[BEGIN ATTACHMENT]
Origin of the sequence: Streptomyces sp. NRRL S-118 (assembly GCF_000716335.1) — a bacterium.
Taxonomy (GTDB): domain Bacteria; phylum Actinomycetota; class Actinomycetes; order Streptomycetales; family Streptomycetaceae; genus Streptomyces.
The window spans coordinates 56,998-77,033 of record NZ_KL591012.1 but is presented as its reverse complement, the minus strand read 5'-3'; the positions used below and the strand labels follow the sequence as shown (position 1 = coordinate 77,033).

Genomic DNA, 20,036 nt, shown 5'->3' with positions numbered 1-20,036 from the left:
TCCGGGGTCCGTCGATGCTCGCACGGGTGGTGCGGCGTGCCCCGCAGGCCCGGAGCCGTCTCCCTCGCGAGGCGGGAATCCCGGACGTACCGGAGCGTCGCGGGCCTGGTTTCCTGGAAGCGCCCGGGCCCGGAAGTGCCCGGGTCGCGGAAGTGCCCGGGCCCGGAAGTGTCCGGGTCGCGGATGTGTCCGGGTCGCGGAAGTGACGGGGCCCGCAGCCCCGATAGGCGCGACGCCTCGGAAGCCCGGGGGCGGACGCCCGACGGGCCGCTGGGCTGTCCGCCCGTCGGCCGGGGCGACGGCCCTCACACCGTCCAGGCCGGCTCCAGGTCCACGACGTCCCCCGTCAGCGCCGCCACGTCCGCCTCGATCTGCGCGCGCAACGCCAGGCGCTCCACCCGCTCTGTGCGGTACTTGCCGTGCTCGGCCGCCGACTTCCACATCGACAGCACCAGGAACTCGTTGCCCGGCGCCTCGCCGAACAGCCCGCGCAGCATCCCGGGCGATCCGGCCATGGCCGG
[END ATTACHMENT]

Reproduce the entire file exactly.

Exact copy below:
Origin of the sequence: Streptomyces sp. NRRL S-118 (assembly GCF_000716335.1) — a bacterium.
Taxonomy (GTDB): domain Bacteria; phylum Actinomycetota; class Actinomycetes; order Streptomycetales; family Streptomycetaceae; genus Streptomyces.
The window spans coordinates 56,998-77,033 of record NZ_KL591012.1 but is presented as its reverse complement, the minus strand read 5'-3'; the positions used below and the strand labels follow the sequence as shown (position 1 = coordinate 77,033).

Genomic DNA, 20,036 nt, shown 5'->3' with positions numbered 1-20,036 from the left:
TCCGGGGTCCGTCGATGCTCGCACGGGTGGTGCGGCGTGCCCCGCAGGCCCGGAGCCGTCTCCCTCGCGAGGCGGGAATCCCGGACGTACCGGAGCGTCGCGGGCCTGGTTTCCTGGAAGCGCCCGGGCCCGGAAGTGCCCGGGTCGCGGAAGTGCCCGGGCCCGGAAGTGTCCGGGTCGCGGATGTGTCCGGGTCGCGGAAGTGACGGGGCCCGCAGCCCCGATAGGCGCGACGCCTCGGAAGCCCGGGGGCGGACGCCCGACGGGCCGCTGGGCTGTCCGCCCGTCGGCCGGGGCGACGGCCCTCACACCGTCCAGGCCGGCTCCAGGTCCACGACGTCCCCCGTCAGCGCCGCCACGTCCGCCTCGATCTGCGCGCGCAACGCCAGGCGCTCCACCCGCTCTGTGCGGTACTTGCCGTGCTCGGCCGCCGACTTCCACATCGACAGCACCAGGAACTCGTTGCCCGGCGCCTCGCCGAACAGCCCGCGCAGCATCCCGGGCGATCCGGCCATGGCCGG